When it comes to investing, real estate has always been the most secure and lucrative way of doing it. And this holds true, especially in today’s modern times. Since the financial crisis of 2008, real estate has proven to be one of the very few consistent value holders. For comparison, other such investments were precious materials such as gold or precious stones. When it comes to investing in real estate, it can seem like a never-ending quest, because it truly is so. There is always something new to learn no matter the experience under our belt in this industry. Whether we are buying, holding or flipping a property, there is a multitude of variables to consider. Still, it is not rocket science as there is one common goal it all ultimately boils down to. Return on Investment, more commonly abbreviated as ROI is the common denominator in any investment
1. Why Real Estate?
This is a question always asked by first-time investors. For those more experienced ones, it has an obvious answer. With more options than ever for anyone to invest their capital, why choose this path? The reason is that it beats the stock market and trading in valuable materials like gold or precious stones. As far as long-term investing comes, there is no equal. It is a great deal less turbulent than stocks and can provide us with long-term or even short-term profits. Obviously, this indicates that real estate is highly versatile, depending on how we manage and grow it. It will not lock us down a certain path that later on might prove to not be feasible for us.
Now that we have gone through the why let’s start with the how. The very first step in investing in any property is taking a look at our financials. What are our goals? Do we want to invest in capital appreciation, to be sold when the time is right? Or, do we want to invest in property that will bring us a long-term, sustainable income from rent? Maybe, it is a combination of the two. The answer to this question will help us determine the very first purchase that we would make. Having our goals and priorities in place from the very beginning will give us the leg up when making our first move.
3. Favorable Markets
What about the question where? Identifying a market that is not overly saturated and is suitable for us is important. These places are areas where the potential for us to invest in is the strongest. London, for example, can rapidly increase any amount we invest, but so does Hong Kong, or Los Angeles, if we are going abroad. The downside to such popular areas is that the initial investment might seem too high, especially for someone just starting out. Finding prime markets to invest in the UK can prove to be a complex task. What we are looking for is the potential for growth. Areas that have already been through extensive development will drive up our initial costs. What we are looking for is something with the lowest possible initial costs. And at the same time, that it has a great prospect for advancement. Now, that does not mean that it is a sound idea to invest anything that is dirt cheap. Less developed areas might not have the necessary infrastructure required. Even these would drive up our initial costs sky-high in an effort to make it decent and presentable.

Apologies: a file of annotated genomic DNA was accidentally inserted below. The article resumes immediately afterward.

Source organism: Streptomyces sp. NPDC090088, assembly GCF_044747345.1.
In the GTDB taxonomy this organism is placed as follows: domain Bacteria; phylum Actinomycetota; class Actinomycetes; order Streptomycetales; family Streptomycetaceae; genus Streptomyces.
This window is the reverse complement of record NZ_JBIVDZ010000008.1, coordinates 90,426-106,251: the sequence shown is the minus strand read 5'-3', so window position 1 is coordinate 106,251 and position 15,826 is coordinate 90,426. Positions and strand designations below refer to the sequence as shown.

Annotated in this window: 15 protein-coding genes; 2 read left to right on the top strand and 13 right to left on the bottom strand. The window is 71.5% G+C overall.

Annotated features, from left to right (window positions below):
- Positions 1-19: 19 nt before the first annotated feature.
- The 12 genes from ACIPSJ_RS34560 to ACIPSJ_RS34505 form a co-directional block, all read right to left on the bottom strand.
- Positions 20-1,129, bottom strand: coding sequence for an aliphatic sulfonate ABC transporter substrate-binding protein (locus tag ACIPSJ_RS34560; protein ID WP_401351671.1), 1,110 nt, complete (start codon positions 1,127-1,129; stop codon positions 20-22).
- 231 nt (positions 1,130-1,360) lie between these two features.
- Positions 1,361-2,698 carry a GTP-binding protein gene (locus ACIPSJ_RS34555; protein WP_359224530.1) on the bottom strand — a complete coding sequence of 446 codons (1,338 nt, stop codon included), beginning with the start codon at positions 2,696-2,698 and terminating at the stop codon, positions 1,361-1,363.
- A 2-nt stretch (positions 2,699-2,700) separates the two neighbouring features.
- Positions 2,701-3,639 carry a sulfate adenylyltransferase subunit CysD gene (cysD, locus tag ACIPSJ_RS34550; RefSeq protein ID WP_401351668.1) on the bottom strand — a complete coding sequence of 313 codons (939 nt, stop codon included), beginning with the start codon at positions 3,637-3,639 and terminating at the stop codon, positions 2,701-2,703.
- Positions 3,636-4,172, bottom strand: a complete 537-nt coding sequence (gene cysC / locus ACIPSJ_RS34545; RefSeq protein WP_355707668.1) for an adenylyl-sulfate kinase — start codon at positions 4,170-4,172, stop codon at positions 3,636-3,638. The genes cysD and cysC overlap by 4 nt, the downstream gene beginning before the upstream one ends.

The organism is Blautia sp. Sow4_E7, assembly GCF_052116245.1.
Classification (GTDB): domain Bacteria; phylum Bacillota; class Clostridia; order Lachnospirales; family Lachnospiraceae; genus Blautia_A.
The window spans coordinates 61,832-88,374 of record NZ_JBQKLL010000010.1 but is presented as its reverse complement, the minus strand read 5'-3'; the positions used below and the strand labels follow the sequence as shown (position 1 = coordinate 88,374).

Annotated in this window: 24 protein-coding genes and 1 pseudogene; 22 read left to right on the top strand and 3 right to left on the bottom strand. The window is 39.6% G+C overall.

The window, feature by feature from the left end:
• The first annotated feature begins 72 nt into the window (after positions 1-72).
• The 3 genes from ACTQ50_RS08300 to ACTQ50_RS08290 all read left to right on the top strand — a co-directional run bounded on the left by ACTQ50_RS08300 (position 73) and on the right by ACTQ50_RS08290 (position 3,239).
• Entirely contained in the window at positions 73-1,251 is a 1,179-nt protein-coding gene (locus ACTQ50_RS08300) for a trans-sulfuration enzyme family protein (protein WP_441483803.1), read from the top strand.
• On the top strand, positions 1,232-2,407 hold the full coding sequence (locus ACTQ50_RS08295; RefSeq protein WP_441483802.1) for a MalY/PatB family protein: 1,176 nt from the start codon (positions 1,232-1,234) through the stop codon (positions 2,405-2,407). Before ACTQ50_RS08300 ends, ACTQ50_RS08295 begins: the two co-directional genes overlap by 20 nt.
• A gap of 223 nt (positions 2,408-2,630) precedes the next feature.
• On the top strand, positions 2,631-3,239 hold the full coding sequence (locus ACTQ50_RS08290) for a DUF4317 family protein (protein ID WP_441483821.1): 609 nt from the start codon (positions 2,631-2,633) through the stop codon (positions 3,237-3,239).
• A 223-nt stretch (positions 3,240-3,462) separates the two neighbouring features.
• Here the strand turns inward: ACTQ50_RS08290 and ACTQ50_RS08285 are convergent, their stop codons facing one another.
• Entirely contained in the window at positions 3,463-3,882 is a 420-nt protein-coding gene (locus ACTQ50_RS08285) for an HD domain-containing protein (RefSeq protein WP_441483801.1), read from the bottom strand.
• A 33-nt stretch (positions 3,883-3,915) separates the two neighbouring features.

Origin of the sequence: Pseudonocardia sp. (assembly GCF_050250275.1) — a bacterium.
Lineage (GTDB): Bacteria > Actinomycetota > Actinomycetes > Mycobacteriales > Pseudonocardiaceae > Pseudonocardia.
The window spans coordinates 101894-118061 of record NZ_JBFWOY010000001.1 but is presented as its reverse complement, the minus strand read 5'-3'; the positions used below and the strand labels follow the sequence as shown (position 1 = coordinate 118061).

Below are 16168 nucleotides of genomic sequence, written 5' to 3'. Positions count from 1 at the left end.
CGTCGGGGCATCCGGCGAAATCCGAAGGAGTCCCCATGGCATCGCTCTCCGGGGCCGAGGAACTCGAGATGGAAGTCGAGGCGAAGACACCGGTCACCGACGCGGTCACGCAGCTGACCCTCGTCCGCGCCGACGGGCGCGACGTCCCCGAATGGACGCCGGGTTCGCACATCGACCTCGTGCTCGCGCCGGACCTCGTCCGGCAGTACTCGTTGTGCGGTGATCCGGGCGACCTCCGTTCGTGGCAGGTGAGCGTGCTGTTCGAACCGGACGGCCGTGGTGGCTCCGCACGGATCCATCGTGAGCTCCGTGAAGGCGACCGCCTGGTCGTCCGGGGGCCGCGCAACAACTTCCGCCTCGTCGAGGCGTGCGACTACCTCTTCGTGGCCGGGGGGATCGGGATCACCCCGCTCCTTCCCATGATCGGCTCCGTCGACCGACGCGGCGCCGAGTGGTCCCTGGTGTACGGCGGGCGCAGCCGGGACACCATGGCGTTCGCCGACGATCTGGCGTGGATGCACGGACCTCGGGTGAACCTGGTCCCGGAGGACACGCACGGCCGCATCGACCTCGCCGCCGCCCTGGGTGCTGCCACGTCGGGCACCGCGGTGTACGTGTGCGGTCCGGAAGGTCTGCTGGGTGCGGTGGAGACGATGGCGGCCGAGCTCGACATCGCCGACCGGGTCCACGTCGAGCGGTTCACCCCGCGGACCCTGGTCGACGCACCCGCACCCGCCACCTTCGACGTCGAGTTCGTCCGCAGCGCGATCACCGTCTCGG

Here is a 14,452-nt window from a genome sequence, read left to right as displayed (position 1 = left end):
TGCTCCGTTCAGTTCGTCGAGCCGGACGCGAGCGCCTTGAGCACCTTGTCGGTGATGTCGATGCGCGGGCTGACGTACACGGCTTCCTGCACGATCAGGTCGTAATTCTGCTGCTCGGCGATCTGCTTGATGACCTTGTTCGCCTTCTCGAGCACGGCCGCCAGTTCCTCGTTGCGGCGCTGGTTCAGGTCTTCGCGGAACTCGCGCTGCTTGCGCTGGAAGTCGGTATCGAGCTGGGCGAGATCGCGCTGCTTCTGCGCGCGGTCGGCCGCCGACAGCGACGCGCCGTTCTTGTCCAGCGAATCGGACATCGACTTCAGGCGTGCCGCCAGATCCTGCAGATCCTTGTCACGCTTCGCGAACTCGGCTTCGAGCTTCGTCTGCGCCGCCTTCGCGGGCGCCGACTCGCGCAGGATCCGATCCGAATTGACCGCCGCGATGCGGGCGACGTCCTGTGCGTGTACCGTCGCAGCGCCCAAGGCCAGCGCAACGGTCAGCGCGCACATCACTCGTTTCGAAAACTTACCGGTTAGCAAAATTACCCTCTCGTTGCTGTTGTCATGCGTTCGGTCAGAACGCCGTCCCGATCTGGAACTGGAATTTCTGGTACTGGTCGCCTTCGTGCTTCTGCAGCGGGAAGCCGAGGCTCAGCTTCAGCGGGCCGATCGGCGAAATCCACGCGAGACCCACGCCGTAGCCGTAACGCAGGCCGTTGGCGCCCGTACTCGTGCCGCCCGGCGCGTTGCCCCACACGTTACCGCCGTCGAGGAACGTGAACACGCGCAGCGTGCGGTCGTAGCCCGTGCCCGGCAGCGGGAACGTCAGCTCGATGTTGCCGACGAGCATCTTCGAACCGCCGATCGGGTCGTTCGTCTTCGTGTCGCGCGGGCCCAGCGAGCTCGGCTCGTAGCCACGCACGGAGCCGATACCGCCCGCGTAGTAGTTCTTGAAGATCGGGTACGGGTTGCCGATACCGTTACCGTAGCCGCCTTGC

4. Optimizing our expenses
No matter the route we have taken, it always pays to be smart and keep the money flowing out, to a minimum. And there are popular trends lately that have efficiency in mind. For example, going green is all the rage these days. If we are leasing our real estate, having good thermal isolation will pay dividends in the long run. It will cut down on heating bills and in extension, on rent. This will make more headroom for that capital to be transferred over to us if we can make the initial investment. Taxes are also another great expense for anyone living in the UK. We as landlords do have to pay income tax on earnings from buy-to-let real estate. Meaning, part of that rent goes to the tax collector. There are ways of minimizing those expenses, as buy-and-hold real estate has great tax advantages. We can write off depreciation, mortgage interest, and many more. Our tenants can pay down our mortgage, which increases equity in our property, in regular intervals. And if they pay our interests, that is tax deductible. A lean tax depreciation report is something of utmost importance and something that requires serious and professional care.
5. The tenants
The most important part of the industry is, maybe even counterintuitively, the tenant himself. It is easy for landlords to build a portfolio and ignore this quite essential element, the bread, and butter of it all. It is hard work to keep tenants satisfied. The periods that our property is occupied and is generating rent should be maximized through For comparison overall satisfaction. Periods, where we have no tenants, are called “VoidPeriods” and they basically mean that we are missing out on profit. These, obviously, our ROI should be kept to a minimum. Choosing the right tenant is the other half of
Like any investment, real estate does carry a certain risk. It is much more favourable than other, less tangible forms of investment, but risky, none the less. As long as we make calculated steps, building our portfolio will turn out to be a slow, but sure progress. It is a great responsibility with owning property that holds many rewards, behind all the hard work and dedication. By adhering to these guidelines, we can be sure in making our first step into the great industry of property investment.